This week, August 1 through August 7, is World Breastfeeding Week! In honor of this week, I will explore one of the most discussed topics in child raising – breast milk vs. formula.
It’s no surprise that many first-time parents agonize over what are the most nutritious foods for their babies. While many beliefs and attitudes regarding food have changed over time, it seems that one that has been fairly constant through the generations is that mothers’ breast milk has the best nutritional value for babies.
Dr. Yasumichi Yamamoto emphasized just that in his book, The Common Sense of Child Rearing/育児の常識 (Prange Call No. 2019-0013 — that only breast milk could provide babies with sufficient nutrition. He claimed that mothers should continue to breastfeed even with “bad breast milk,” which was said to be secreted when the mother was ill. We still share similar beliefs, but skin-to-skin contact is also recognized as an important component of breastfeeding that supplies babies with “psychological nutrition.”
The Common Sense of Child Rearing also listed alternatives to breast milk, such as cow’s milk, goat’s milk, and rice gruel, but all of these were said to lack nutritional value, and some were expensive and difficult to obtain. Taking into consideration that these milk substitutes may be unavailable, Babies’ Meals and Snacks (Prange Call No. 2019-0012) by the Shufu No Tomo Editorial Office explained in detail how to prepare and feed milk alternatives. Interestingly, many of the alternatives are products that are rarely seen today, such as egg yolk milk, dry sardine milk, and peanut milk.
Furthermore, it was thought that infant formula would never be better than cow’s milk, but that is not necessarily the case in current-day Japan. Not only have infant formulas improved in quality, but now there are a variety of formulas with different nutritional values for babies with differing physical conditions.
Dr. Yamamoto also warned parents of pediatric obesity in his publication. While many parents found joy in watching their babies grow larger, Dr. Yamamoto thought that babies who were too plump had the same health risks as obese adults. While it is still said that obese infants have higher risks of developing ailments as adults, studies have shown that once babies start moving more actively around age one, or once they start walking, their chubbiness will start to subside naturally, and parents should not be too concerned (Shinobu Awaya, 2014). Dr. Yamamoto also mentioned that breast-fed babies will not become fat, but cow milk-fed babies are at higher risk of becoming obese.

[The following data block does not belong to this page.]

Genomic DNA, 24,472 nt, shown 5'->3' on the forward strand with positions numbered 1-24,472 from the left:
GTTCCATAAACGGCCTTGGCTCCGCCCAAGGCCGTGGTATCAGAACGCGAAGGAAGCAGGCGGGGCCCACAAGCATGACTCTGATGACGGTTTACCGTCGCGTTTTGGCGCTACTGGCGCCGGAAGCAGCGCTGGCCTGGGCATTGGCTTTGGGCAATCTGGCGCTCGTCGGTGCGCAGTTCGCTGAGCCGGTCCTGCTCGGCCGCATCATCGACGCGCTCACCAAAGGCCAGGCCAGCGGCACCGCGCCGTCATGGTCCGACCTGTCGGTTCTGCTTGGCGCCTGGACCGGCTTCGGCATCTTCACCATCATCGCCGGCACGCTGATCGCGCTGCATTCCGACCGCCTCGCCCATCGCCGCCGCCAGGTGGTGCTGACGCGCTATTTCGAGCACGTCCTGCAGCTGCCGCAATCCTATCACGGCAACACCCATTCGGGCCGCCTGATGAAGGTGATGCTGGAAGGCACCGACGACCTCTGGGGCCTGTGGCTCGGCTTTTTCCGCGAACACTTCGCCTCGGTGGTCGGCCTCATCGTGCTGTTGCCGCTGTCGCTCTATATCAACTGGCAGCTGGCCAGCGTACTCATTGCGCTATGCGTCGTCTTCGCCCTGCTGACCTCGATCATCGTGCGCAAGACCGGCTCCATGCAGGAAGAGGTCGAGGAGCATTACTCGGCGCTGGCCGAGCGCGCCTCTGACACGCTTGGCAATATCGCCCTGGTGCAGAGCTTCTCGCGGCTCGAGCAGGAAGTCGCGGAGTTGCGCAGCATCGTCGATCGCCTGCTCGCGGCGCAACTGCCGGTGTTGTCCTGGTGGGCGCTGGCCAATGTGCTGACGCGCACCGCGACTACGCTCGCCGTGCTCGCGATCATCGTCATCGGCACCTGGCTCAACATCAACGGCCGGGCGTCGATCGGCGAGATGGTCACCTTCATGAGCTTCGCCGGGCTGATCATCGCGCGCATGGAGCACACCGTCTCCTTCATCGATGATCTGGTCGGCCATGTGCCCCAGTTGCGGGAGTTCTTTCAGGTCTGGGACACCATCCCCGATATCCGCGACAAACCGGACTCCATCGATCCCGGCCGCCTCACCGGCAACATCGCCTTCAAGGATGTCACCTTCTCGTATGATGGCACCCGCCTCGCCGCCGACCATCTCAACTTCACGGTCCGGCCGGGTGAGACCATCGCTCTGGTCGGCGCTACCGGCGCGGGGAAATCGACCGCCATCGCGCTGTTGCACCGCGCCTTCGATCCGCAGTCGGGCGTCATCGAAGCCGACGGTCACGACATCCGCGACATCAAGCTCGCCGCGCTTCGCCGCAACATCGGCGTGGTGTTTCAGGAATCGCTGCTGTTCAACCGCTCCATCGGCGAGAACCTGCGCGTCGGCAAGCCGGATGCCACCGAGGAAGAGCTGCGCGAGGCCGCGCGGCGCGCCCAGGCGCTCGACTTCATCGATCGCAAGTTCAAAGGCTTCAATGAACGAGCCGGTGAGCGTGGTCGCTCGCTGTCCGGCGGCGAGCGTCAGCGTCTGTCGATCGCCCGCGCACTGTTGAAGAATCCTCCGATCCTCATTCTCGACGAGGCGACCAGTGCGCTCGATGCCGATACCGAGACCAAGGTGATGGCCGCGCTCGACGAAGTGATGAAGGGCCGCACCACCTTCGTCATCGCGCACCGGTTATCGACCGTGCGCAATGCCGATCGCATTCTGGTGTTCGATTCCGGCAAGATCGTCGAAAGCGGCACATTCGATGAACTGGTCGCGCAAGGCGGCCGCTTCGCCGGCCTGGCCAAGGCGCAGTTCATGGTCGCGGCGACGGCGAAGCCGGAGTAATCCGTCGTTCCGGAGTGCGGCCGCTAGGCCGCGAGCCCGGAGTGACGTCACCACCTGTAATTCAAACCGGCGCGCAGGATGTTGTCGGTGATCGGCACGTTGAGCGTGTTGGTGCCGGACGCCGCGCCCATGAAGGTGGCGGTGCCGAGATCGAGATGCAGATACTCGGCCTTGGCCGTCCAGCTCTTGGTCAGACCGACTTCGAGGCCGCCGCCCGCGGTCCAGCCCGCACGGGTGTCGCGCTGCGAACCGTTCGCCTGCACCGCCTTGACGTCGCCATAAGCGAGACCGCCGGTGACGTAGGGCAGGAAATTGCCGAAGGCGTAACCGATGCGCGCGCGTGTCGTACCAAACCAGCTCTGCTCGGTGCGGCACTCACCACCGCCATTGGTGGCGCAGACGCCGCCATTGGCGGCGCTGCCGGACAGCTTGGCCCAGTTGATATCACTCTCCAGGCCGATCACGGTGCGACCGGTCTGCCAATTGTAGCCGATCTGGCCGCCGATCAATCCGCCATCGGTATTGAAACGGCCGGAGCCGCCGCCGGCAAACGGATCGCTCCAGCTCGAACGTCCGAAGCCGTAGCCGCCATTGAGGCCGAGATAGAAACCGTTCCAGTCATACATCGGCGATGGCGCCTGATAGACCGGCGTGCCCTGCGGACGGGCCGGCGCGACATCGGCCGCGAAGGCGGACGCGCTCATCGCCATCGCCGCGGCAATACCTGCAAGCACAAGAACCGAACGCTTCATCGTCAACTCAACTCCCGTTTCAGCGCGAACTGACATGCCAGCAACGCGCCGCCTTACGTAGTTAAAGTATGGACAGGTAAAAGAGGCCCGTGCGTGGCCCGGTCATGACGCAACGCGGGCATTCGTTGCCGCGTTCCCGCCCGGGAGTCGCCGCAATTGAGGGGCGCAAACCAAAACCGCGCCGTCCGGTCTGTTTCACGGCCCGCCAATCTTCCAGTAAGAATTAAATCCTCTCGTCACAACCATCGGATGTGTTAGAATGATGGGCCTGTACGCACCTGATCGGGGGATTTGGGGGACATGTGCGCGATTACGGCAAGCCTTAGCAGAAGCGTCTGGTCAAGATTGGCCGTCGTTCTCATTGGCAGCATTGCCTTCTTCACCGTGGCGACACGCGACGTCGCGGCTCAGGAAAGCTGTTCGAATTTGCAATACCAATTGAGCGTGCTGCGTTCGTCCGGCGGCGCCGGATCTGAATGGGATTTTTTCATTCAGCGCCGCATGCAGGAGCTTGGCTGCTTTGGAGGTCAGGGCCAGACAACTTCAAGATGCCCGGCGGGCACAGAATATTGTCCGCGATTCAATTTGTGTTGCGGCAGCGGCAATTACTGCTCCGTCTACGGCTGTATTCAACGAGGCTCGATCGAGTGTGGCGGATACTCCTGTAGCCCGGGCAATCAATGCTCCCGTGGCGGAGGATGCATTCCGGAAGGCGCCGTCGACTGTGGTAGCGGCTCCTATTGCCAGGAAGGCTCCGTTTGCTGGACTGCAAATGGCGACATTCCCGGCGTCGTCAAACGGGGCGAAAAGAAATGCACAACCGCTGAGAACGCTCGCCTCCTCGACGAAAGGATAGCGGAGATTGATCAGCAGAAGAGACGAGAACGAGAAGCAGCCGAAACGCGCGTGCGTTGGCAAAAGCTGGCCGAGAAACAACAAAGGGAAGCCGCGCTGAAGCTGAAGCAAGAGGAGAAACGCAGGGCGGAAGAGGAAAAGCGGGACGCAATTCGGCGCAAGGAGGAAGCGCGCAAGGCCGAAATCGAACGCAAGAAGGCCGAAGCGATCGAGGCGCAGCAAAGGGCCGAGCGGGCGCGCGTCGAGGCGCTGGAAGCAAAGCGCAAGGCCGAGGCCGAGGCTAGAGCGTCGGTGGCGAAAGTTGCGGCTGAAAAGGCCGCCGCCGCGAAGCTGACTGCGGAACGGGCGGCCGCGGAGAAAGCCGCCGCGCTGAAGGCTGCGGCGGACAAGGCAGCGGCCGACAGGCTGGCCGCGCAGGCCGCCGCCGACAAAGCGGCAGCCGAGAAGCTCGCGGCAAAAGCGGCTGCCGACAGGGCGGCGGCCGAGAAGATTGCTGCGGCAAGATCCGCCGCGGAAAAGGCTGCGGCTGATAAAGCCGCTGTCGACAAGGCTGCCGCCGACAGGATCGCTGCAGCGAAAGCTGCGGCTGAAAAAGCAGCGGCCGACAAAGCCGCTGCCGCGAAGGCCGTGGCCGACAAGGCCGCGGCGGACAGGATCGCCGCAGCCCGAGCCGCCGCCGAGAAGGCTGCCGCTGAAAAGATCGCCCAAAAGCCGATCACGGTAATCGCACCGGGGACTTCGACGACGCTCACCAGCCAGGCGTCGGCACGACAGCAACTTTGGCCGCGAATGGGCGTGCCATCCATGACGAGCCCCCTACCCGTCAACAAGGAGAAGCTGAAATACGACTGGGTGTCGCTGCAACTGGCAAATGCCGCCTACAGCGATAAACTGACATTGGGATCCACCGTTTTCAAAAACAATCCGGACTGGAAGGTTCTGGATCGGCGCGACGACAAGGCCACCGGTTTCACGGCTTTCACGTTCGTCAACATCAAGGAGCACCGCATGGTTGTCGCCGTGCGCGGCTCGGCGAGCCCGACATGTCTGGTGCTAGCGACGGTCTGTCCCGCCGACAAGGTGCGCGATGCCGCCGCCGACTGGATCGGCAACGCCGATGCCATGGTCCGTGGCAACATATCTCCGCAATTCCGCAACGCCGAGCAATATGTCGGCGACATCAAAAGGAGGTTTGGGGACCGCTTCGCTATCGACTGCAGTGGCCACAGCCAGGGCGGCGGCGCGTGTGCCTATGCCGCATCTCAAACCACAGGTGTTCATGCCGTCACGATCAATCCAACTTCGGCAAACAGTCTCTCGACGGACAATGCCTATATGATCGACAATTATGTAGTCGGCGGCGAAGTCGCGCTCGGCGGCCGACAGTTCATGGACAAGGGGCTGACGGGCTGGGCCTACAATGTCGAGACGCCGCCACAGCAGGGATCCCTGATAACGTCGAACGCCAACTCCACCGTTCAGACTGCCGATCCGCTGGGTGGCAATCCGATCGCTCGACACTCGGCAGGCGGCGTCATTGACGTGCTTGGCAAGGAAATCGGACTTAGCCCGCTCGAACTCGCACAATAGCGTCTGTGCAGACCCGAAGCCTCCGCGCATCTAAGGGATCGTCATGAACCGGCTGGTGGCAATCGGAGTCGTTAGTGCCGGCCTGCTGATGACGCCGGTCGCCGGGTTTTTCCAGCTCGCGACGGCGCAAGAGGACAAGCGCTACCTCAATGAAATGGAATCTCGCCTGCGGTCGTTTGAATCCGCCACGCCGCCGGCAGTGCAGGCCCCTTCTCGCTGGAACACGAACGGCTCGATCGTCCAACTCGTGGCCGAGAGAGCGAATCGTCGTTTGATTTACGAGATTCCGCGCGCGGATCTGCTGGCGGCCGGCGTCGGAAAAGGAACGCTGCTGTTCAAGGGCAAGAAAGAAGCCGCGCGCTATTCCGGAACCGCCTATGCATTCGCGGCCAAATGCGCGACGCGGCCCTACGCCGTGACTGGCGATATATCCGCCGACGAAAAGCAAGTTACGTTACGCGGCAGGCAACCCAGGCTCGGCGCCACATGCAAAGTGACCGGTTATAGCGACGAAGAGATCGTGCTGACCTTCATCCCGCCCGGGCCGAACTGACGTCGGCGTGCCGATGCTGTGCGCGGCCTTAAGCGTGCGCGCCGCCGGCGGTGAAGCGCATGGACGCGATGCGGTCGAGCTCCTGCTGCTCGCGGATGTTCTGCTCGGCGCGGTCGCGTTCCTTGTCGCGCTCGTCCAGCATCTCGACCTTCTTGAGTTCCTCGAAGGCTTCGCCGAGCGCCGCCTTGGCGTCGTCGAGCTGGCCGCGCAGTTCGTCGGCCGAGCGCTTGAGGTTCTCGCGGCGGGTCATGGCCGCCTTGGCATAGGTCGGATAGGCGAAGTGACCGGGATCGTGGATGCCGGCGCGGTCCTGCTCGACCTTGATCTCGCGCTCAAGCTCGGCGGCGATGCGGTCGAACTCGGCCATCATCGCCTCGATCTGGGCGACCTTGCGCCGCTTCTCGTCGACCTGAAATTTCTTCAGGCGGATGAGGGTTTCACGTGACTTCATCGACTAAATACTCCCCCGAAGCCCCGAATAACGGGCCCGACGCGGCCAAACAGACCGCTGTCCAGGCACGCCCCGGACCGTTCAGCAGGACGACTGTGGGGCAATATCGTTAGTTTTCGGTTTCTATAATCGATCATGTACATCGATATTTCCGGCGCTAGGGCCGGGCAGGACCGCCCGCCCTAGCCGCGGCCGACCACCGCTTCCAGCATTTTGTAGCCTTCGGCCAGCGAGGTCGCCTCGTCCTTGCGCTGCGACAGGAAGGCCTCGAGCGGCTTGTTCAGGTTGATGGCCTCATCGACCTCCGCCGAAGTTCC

In How to Raise a Baby/赤ん坊の育て方 (Prange Call No. 2019-0038), Dr. Tanaka Toshio recommended a specific breastfeeding schedule and when to start weaning. He asserted that breastfeeding (or milk feeding for mothers who use alternatives) should be done in a routine manner in order to nurture an obedient, easy-to-raise child. He recommended feeding the child every three hours; six times a day for ten minutes, excluding the nighttime after ten o’clock. He even emphasized that if the baby is asleep for their designated feeding time, mothers should wake them up to create a rhythm for the baby so that their metabolism will start to follow that cycle.
In contrast, it is now thought that there is no “correct” method for breastfeeding that applies to every mother and child. Instead, obstetricians will usually advice mothers to use a method that is in keeping with their child-raising plans and the baby’s needs.
As for weaning, Dr. Tanaka claimed that babies will start to become weak and ill if they do not start weaning before eight-months old. Many mothers today may feel as though this is slightly too early, which is no surprise. The WHO (World Health Organization) published a paper in 2008 suggesting that mothers continue breastfeeding their children until age two. The paper also reported that natural weaning starts somewhere between nine-months old and three-and-a-half-years old.